The future is still bright with color and lens flares in Star Trek Into Darkness, despite that ominous title. Even in moments of great crisis, Simon Pegg's Montgomery Scott can be counted on for a witty quip. Even when the U.S.S. Enterprise is facing immense peril, director J.J. Abrams will keep the action light-footed and graceful, and make generous room for each of his characters to take part. In its best scenes-- and there are plenty of them-- Star Trek Into Darkness is as fluid and energetic as Abrams' 2009 Star Trek, and by bringing in a more powerful villain and deepening the crew's central relationships, it often exceeds the original.
What it lacks, though, is the putting-the-team-together urgency of the first film, and when the darkness of the title comes in to replace it, it bogs the whole thing down instead of adding meaning. The stakes are high in Star Trek Into Darkness, with death and global destruction much realer than they were last time, but the film rarely feels like it has the time to really deal with them, especially when wrapping around yet another needlessly convoluted narrative from Damon Lindelof, Alex Kurtzman and Roberto Orci. When we're watching Kirk and Spock learn to work together and care about each other, or watching Benedict Cumberbatch's Harrison try to manipulate the Enterprise crew, we're golden. But when the story expands broader-- to conspiracies and power-grabs and potential war-- it gets tangled.
And yet, just like last time, Abrams makes the whole thing so fun that you don't even care. The movie is off like a rocket from the opening scene, with the Enterprise crew attempting to halt an exploding volcano on a faraway planet but without violating the prime directive-- that Starfleet members not interfere with the development of alien civilizations. Kirk (Chris Pine)-- still brash and overly confident-- violates it to save Spock (Zachary Quinto), and sets up a conflict between emotional Kirk and logical Spock that's familiar to Trek fans but still touching to see enacted all over again. Kirk is demoted for the violation, with Captain Pike (Bruce Greenwood) put back in charge of the Enterprise, until an explosion at a Starfleet archive in London is pinned on John Harrison, and everyone's priorities shift accordingly.
Though it takes a while to properly meet him, Cumberbatch's Harrison is exactly what fans have hoped for, deliciously malevolent and cunning and constantly indicating that he's the smartest guy in the room (he probably is). His role in the story has been closely guarded, and with good reason-- it's not just his true intentions that are a surprise, but the role he plays in the narrative, and it's satisfying to be as unclear about him as Kirk and company clearly are. But he's also not the kind of villain who eats up the rest of the movie; every key member of the Enterprise crew gets their major moment in the film, and even Alice Eve's newly added Carol Marcus becomes integral to the story (though the much-promoted moment of her in her underwear remains gratuitous nonsense). For all the knots they twist themselves in to tell the overall story, Abrams and his writers have an excellent ear for everything that happens among the Enterprise crew, and every scene in the film pulses with the same assurance that these beloved characters are once again in good hands.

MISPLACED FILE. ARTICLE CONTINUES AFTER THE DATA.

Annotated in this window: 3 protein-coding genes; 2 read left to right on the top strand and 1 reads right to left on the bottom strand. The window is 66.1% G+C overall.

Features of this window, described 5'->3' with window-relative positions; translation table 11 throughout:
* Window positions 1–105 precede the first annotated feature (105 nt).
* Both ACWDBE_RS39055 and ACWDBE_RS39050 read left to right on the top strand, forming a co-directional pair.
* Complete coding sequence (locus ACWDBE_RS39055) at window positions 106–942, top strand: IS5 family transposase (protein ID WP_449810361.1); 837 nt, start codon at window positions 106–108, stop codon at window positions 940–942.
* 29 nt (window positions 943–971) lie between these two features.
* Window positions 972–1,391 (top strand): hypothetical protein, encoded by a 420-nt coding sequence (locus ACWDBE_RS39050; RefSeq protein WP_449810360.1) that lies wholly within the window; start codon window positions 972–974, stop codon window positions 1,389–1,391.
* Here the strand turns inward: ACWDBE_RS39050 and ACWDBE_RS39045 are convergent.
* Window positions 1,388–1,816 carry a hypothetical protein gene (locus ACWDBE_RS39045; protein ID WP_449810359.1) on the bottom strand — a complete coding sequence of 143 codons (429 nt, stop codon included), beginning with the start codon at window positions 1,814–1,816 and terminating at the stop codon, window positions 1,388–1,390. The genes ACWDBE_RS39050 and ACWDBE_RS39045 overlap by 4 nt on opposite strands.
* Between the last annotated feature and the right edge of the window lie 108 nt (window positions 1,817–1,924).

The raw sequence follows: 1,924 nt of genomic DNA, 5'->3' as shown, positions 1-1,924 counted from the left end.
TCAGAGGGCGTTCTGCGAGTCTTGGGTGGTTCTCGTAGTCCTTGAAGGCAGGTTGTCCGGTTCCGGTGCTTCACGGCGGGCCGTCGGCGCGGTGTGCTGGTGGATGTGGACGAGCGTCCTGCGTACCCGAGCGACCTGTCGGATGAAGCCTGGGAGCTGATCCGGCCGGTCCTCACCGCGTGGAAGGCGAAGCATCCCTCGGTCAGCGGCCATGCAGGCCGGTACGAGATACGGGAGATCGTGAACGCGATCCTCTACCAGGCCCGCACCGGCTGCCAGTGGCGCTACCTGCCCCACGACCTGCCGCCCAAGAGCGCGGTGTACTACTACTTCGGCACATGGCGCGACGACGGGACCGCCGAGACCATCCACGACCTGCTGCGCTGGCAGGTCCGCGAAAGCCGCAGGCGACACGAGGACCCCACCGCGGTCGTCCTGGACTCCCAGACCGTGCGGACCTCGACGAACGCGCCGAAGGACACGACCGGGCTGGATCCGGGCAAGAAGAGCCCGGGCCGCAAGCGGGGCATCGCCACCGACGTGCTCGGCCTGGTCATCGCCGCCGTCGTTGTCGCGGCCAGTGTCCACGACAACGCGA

2009's Star Trek was a wild gamble, a reboot that both wiped the slate clean and paid endless homage to the original, and watching it succeed felt like taking flight. Star Trek Into Darkness inevitably lacks a little of that marvel, and its nods to the original series feel clunkier, like kids insecurely clinging to mom's apron strings. At a time when the series ought to be completely forging its own identity, it instead leans even harder on the past, making parts of the film impossible to discuss without remembering how Shatner and Nimoy did it. Sometimes it even starts feeling nostalgic for its own first film-- when Kirk is about to make a daring leap into space, he reminds his companion of the similar jump he made on to the Vulcan drilling platform in Star Trek. This new series was supposed to be all about breaking away from the past, but large portions of Star Trek Into Darkness feel mired in it.
And yet, those take-flight moments of blockbuster bliss are frequent and consistently spectacular, as Abrams continues to prove his rare gift of combining character, plot, comedy and action into setpiece after setpiece, crafting a film that rushes along but never feels frantic. It takes until the walk out of the theater to start to feel frustrated by the clunky references or the mystifying character motivations, as if Abrams and company have put the audience in a trance-- a superpower that can't go underestimated in a world where blockbusters are longer and more maddening than ever. I'm still waiting for this new Trek series to get a story that feels intuitive, not grindingly complicated. But I'm still happy if this is what we get while we wait.